‘Let me conclude with one of my favorite clichés – the French saying: ‘The more it changes the more it’s the same thing.’ I have always thought this motto applied to the stock market better than anywhere else. Now the really important part of this proverb is the phrase ‘the more it changes.’ The economic world has changed radically and it’ll change even more. Most people think now that the essential nature of the stock market has been undergoing a corresponding change. But if my cliché is sound – and a cliché’s only excuse, I suppose, is that it is sound – then the stock market will continue to be essentially what it always was in the past – a place where a big bull market is inevitably followed by a big bear market. In other words, a place where today’s free lunches are paid for doubly tomorrow. In the light of experience, I think the present level of the stock market is an extremely dangerous one.’
Benjamin Graham, 1974
‘Markets continue to behave as they always have, swinging pendulum-like between the depths of despair and irrational exuberance.’
‘Insanity: doing the same thing over and over again and expecting different results.’
The United States, which makes up just shy of 50% of the MSCI All Countries World Index (ACWI), is still by far the biggest chunk of the global market. This market, along with many other developed markets, is looking distinctly pricey at the aggregate level. A recent article in the Wall Street Journal showed that irrespective of the valuation metric used, the US market is at higher levels now than it was at the peak of most prior markets (Chart 1).
Chart 1: Percentage of Prior Bull-Market Peaks With Lower Valuations Than Current Market
Source: Wall Street Journal
Many other world markets have exhibited similar meteoric price rises since the bottom of the market during the financial crisis, thanks in large part to the heavy-handed fiscal and monetary stimulus on the part of the authorities – which achieved what was intended, driving investors back into riskier asset classes such as equities. And so we find ourselves, as we did in 2007, standing on a somewhat precarious ledge looking back at more than five years of remarkable returns from the global market, and wondering how solid the ground is beneath us. In the case of the current bull market, the returns have been an astronomical 17% above inflation per annum since the market’s lows in 2009 – remembering that the global market has delivered a rather more sanguine 5% per annum real return since 1900. (Credit Suisse 2013)
Unfortunately patting ourselves on the backs or berating ourselves for missed opportunities is seldom helpful in deciding how to invest for the future. Ascertaining where we are now, however, is a worthwhile pursuit in understanding how to position portfolios for prospective returns. As a starting point it may be instructive to take a step back in time to the peak of 2007 to look at the similarities and differences to the current market. From there we can attempt to work towards the implications for structuring portfolios.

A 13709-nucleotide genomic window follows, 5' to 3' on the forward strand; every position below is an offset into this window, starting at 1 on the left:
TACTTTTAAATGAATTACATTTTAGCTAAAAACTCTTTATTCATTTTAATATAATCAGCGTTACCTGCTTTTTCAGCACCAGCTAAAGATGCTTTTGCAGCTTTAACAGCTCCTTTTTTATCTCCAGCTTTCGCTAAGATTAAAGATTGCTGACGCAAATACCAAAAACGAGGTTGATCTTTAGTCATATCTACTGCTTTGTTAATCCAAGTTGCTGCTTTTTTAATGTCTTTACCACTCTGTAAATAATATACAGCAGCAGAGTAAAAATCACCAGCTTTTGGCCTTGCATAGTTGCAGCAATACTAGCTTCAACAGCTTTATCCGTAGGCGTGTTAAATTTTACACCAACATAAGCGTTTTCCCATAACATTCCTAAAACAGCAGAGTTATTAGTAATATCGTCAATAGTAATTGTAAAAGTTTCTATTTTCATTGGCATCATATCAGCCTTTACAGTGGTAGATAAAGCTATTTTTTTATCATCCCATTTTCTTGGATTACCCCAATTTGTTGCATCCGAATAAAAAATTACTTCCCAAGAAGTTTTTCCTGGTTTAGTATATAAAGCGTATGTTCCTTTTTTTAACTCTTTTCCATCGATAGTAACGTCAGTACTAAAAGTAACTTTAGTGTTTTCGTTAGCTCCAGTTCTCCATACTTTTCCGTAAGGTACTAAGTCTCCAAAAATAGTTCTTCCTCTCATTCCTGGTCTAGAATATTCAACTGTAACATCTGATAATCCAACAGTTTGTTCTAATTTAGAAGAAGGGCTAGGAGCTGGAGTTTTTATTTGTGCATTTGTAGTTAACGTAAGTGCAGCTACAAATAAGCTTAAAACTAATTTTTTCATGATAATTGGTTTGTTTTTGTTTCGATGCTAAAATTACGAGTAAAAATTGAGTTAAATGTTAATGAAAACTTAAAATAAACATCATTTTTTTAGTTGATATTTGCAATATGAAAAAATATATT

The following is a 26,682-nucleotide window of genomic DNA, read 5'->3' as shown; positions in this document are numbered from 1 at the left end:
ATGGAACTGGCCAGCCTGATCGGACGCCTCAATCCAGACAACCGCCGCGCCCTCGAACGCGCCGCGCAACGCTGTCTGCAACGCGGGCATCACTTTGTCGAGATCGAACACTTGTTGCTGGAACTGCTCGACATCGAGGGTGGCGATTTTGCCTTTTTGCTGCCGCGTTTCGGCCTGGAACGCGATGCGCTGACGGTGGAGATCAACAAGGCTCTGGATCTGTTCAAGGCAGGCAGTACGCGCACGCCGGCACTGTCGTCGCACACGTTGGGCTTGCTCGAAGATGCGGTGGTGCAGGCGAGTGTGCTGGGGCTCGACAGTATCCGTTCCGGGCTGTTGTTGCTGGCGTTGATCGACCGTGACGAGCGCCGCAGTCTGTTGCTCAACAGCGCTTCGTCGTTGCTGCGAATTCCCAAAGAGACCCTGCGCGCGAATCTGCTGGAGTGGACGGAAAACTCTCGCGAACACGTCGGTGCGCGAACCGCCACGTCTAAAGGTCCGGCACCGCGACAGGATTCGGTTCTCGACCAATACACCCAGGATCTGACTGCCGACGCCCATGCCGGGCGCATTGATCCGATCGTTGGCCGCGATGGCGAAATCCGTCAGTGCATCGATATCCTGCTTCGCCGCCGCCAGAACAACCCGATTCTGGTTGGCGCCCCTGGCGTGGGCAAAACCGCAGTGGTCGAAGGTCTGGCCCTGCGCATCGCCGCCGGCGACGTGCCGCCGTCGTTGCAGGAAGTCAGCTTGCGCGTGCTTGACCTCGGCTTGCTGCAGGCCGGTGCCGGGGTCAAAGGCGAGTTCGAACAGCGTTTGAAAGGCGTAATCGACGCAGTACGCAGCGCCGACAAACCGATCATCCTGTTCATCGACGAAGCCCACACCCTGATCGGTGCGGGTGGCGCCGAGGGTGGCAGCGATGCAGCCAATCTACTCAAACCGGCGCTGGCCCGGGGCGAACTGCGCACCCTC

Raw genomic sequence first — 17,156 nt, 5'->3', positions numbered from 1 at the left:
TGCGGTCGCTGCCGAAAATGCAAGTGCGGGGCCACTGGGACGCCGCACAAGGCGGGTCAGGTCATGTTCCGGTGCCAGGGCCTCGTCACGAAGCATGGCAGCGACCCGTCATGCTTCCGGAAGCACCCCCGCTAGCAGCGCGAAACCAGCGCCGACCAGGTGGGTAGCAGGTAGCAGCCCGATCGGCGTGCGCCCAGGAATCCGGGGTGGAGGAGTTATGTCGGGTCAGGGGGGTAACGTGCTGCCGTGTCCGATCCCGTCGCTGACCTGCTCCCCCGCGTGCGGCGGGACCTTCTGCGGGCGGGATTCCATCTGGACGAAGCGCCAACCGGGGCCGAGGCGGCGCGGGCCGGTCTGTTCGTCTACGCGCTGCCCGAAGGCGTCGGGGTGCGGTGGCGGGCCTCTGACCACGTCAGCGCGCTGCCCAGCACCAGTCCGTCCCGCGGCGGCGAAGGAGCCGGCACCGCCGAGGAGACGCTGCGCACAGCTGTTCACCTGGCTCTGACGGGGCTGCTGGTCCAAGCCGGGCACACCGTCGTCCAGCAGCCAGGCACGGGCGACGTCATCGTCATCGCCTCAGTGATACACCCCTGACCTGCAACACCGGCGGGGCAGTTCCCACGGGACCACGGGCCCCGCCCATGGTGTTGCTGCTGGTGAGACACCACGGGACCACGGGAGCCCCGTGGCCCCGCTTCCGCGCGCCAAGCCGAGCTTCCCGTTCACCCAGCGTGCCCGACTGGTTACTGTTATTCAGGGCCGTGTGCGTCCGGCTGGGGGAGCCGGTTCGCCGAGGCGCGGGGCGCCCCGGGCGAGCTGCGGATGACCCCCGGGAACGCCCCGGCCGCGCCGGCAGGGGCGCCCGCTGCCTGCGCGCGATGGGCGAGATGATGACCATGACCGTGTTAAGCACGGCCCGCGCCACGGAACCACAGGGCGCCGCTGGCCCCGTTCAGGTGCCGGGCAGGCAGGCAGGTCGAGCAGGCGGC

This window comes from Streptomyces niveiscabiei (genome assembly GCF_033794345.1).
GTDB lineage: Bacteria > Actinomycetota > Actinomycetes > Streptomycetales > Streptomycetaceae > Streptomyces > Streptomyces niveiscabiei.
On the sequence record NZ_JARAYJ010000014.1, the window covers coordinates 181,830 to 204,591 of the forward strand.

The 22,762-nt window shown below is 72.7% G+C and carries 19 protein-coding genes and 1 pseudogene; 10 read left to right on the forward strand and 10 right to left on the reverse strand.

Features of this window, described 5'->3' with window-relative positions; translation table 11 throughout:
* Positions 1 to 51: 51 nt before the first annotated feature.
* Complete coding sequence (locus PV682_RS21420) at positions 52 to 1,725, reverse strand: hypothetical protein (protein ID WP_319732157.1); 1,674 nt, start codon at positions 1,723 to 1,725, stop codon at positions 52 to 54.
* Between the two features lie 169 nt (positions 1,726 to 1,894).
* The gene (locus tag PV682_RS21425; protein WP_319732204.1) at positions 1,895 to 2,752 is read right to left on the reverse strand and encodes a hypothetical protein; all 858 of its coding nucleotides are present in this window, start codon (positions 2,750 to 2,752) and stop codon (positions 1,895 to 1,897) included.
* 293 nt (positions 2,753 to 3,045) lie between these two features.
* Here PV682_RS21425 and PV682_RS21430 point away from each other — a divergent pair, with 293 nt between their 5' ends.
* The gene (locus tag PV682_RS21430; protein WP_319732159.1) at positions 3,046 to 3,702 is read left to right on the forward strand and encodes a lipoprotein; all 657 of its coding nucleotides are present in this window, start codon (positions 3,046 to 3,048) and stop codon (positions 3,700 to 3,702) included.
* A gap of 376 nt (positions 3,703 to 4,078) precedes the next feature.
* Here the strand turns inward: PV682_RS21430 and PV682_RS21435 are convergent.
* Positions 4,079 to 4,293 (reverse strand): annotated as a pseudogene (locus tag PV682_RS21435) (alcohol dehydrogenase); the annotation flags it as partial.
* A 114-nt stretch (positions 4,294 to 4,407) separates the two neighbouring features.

There are risks and opportunities in the market regardless of where it is trading
While it’s interesting to observe the whole market at the aggregate level, this doesn’t assist you in ascertaining where to allocate capital. That is, unless you’re an advocate for passive investing – a view that naturally tends to be particularly prevalent at the height of a bull market, when overall markets have run strongly and many active managers have struggled to keep up.
As active managers, it’s no surprise that indexation makes no sense to us. We agree with David Green, portfolio manager of deep value firm Hotchkis & Wiley who explains: ‘In the indexation process, there is no attempt at price discovery. The only thing that matters is the relative size of the asset: the bigger the market capitalization, the more an investor should own. This means if the price of a large asset goes up more than the market as a whole, indexers have to buy even more of it. In a true capitalist system, the rule is the higher the price, the lower the demand. With indexation, the higher the price, the higher the demand. This is insane.’
In delving beneath the market’s surface, it becomes apparent that in any environment there are always risks to be avoided (assets trading well above what they’re worth) and opportunities to be taken advantage of (assets trading significantly below what they’re worth). This is true regardless of what the ‘aggregate’ market valuation is telling you and even when markets appear to be tending towards extremes.
A Tale of Two Sectors
In 2007, the financial crisis took the entire investing population by surprise. There was heightened risk hidden in the financial system, caused by the shadow banking system and all the resultant nefarious tricks and traps in the securitised products that came along with it. This risk was unanticipated by growth and value investors alike and most were stung by exposure to the financial sector when the bubble burst. The story of what happened in the financial sector – and how – is well-documented and firmly filed in the annals under ‘What Not To Do Next Time’.
Chart 2: World Basic Materials and World Consumer Services Price-to-Book Values (to October 2007)
Source: Thomson Reuters Datastream
The story that’s less well-told is that of resources – specifically the heady heights these stocks rose to on the fiction of the never-ending Chinese Super Cycle Commodity boom before the collapse of the market. Chart 2 shows that the price-to-book ratio (P/B) of the World Basic Materials Index reached more than two standard deviations above its long term mean in October 2007 when the market peaked.
Conversely, other sectors in the world index were trading at P/Bs significantly below their long-term mean and looked like they might represent opportunity. However, these weren’t the shiny, happy companies riding the wave of the Chinese growth story – these were somewhat more boring businesses in sectors such as consumer goods and services, healthcare. These sectors had no explicit link to the Chinese powerhouse and looked decidedly uninteresting as a result. The market loves a good story and it’ll search high and low for evidence to confirm what it wants to believe – that beloved stocks will continue to rise forever, and continue to deliver prosperity. Which of course they do. Until they don’t.